Psychological Self-Help

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learned through self-help education are needed. There is never—well, rarely—
a single cause for depression; the person him/herself and the therapist have
to look for hurtful childhood experiences, upsetting current situations, and
genetic-family traits.
The needed skills aren’t just uncovering childhood hurts and anger. Learning
ways to express one’s feelings is very important and counter to the
depressive’s tendency to suppress feeling. Not having feelings is an unhealthy
condition. Writing feelings in a journal may teach you how to better express
feelings to yourself and with others. Learn to use several
social/communication skills in chapter 13 that deal with handling emotions. If
you are uptight, learn to relax. However, O’Connor makes a good point when
he says some of “the skills we develop with depression in a vain effort to save
ourselves pain—emotional over-control, isolation, putting others first, being
over-responsible—prevent our recovery.” So one has to look for traits and
habits that stand in the way of tactfully expressing one’s feelings and then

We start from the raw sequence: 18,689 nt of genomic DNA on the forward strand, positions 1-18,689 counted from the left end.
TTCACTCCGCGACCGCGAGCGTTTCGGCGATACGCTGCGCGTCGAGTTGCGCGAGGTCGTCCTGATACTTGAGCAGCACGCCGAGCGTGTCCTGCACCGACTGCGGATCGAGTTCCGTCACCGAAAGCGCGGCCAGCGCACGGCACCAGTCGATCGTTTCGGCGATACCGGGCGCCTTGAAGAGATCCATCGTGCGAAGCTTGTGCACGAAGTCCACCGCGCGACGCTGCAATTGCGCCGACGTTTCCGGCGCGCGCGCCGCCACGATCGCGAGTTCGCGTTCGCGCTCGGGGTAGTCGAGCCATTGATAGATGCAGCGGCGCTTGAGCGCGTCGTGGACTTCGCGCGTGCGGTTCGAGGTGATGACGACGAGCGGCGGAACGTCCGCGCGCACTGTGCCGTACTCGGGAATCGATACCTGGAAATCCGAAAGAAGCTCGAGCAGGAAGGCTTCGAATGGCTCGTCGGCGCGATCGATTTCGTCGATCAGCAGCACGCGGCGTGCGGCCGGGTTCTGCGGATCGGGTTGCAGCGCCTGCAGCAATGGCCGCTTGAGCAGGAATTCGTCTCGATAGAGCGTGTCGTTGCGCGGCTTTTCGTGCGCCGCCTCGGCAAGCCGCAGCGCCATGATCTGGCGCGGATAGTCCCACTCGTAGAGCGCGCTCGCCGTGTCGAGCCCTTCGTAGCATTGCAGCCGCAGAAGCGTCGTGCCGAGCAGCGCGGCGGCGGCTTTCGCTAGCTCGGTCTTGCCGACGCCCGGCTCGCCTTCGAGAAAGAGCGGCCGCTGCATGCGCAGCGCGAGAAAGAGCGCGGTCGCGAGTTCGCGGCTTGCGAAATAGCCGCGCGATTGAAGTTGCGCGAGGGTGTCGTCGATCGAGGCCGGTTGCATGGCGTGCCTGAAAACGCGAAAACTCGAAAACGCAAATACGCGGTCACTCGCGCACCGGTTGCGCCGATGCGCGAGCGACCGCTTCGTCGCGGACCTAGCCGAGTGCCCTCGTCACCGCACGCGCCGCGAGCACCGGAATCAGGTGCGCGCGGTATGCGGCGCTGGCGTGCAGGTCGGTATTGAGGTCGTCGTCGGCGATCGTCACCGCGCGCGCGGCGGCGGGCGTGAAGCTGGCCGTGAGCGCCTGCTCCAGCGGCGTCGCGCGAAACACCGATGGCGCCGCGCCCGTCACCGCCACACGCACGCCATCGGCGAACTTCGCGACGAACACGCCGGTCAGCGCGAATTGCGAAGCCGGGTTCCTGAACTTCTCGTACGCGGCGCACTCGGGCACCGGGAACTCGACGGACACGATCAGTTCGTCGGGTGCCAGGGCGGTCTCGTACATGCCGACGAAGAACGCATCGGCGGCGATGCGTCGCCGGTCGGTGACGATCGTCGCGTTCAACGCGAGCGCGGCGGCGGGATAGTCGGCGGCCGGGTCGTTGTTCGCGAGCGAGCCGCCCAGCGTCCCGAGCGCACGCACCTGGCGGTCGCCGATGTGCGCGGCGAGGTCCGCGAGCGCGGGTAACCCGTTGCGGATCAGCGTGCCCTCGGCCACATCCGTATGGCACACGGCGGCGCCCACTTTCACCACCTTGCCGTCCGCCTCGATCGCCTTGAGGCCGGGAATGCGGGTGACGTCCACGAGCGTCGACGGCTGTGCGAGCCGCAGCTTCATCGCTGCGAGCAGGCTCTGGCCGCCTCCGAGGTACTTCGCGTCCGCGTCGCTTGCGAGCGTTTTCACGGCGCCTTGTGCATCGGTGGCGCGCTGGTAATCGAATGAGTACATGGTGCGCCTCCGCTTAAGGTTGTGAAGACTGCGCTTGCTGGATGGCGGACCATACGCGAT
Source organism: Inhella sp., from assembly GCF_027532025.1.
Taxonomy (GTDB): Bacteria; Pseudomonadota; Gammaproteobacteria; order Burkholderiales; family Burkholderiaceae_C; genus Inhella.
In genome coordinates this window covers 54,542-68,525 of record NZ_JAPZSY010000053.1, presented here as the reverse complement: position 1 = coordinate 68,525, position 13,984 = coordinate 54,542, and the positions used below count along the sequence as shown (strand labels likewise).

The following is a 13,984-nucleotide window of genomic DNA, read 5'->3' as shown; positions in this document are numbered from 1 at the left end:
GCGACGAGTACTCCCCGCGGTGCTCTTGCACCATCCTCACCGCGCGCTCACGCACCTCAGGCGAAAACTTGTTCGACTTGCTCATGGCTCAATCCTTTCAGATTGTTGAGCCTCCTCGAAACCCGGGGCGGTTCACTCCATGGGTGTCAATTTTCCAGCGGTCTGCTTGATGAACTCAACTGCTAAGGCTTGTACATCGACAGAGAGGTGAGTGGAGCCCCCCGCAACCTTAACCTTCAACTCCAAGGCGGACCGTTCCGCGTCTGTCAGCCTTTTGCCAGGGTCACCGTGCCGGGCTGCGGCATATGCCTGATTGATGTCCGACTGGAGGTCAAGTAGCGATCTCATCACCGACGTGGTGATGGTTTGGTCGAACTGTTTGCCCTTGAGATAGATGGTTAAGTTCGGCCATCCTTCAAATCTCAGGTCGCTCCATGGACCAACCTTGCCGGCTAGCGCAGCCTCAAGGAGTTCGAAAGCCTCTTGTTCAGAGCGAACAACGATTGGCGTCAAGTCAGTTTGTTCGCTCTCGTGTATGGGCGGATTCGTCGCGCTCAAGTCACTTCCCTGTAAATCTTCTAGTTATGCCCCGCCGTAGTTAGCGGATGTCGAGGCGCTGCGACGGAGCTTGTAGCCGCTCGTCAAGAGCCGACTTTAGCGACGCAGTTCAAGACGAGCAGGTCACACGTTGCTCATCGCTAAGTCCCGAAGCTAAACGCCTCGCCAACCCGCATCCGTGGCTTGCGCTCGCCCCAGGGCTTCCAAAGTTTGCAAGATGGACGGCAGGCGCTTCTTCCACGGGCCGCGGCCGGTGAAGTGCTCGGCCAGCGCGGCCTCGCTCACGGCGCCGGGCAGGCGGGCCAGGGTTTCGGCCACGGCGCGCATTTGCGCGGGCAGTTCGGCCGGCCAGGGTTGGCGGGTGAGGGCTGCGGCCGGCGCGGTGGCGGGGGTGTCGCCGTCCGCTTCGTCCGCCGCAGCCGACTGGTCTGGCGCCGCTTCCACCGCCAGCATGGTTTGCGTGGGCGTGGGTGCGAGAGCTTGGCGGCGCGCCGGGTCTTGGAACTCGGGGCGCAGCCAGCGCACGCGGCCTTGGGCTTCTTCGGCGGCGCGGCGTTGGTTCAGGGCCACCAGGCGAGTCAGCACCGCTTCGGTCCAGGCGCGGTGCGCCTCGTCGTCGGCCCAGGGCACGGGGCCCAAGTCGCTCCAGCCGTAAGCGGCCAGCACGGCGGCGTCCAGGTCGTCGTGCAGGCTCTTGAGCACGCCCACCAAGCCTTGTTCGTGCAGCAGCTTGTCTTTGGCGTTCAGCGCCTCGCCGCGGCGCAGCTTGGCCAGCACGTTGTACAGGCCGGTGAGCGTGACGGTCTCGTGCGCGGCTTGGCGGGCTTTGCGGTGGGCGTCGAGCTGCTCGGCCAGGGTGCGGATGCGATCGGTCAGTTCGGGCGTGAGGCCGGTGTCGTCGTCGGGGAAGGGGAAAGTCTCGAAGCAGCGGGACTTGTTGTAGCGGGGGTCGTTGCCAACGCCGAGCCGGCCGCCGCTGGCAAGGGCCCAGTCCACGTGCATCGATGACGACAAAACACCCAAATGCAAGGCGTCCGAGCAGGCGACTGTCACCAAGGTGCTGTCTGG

develop ways to experience and share feelings.
Since so much depression occurs unconsciously, it is reasonable to seek
professional help with this problem. This doesn’t mean you are hopeless
without an insight oriented therapist. What I hope I have made clear is that
mastering self-help techniques can increase the efficacy of psychotherapy and
improve the eventual outcome.
Conclusion: Final words of advice 
Don't let your computer get overloaded looking at all these
methods. Remember just reading will not make you happy; you must
DO SOMETHING with the ideas you read! You must change how you
act and think. Find two or three methods that seem practical to you
and give them an earnest try! If your first attempts don't work, try
something else until you feel less depressed. 
Don't assume that the psychological methods above will instantly
change or overcome the ways you have been acting, feeling, or
thinking for many years. You can't just plan one active, fun weekend
and, then, expect the depression to lift forever. You can't try stopping
depressing thoughts for two or three hours and, then, expect these
upsetting ideas to stop forever. You can't just try for an hour to think
of positive things about yourself and, then, expect to like everything
about yourself ever after. It is a major undertaking to change yourself
from a pessimist into an optimist. We are talking attending to details
for weeks or months. 
Note again: If your depression is serious or dangerous, get professional help immediately.
Even if your depression is not serious but a support group and/or your self-help efforts are
not helping, get individual therapy from two experienced professionals--a MD and a
psychotherapist. If medication has not helped, see a psychotherapist. If several sessions
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